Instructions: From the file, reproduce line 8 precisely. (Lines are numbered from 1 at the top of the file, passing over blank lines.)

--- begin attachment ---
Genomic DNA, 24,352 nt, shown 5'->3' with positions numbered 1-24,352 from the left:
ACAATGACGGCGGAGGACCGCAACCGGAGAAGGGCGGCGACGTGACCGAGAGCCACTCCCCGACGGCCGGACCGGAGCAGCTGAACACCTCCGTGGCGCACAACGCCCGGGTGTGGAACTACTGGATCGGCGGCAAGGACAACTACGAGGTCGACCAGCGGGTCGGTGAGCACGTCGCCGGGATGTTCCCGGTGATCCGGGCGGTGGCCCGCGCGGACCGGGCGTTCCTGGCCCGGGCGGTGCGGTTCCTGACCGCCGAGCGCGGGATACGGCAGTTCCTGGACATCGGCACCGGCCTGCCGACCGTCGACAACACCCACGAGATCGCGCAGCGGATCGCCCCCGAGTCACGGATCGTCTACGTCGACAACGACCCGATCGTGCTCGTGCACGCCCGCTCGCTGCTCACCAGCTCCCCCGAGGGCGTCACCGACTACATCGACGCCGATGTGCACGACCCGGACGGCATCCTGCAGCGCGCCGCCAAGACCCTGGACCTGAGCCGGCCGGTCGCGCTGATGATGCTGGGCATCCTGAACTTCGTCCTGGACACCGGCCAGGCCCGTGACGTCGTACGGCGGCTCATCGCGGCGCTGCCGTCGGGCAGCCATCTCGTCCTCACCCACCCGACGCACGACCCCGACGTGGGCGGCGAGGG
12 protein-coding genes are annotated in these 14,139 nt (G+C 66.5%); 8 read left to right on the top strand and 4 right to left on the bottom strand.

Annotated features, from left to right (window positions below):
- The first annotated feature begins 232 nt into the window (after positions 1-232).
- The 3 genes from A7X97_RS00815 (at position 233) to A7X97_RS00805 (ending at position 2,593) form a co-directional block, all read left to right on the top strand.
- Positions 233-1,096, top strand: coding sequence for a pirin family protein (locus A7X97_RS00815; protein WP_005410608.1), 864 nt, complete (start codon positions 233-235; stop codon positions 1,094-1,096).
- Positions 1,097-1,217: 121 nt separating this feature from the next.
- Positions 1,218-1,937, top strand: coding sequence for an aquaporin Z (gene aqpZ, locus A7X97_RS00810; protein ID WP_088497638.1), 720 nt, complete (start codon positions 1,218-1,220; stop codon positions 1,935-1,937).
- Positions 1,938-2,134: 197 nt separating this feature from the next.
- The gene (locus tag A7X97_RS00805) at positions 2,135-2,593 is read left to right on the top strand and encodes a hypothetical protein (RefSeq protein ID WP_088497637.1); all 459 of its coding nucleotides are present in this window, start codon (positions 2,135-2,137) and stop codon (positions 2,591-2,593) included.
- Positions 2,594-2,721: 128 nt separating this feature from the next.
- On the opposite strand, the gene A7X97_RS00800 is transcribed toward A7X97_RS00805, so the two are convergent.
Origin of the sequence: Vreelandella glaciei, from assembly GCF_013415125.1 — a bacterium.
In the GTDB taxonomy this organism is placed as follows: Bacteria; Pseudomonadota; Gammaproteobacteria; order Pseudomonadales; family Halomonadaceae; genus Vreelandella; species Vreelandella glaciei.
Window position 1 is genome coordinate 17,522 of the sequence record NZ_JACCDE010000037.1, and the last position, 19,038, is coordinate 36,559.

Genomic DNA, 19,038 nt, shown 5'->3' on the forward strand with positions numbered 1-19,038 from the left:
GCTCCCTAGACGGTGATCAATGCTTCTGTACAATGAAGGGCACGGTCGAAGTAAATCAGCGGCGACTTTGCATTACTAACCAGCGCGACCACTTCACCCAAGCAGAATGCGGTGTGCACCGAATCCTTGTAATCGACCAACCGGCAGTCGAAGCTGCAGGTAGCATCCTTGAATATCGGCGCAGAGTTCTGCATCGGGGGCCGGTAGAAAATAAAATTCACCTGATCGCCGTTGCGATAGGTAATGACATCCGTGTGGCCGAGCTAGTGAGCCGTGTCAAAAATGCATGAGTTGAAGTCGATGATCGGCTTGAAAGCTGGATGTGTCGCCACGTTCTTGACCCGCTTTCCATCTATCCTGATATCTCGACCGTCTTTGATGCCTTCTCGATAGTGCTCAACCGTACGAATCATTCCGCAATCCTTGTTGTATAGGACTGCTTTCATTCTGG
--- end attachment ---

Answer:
- Positions 1,097-1,217: 121 nt separating this feature from the next.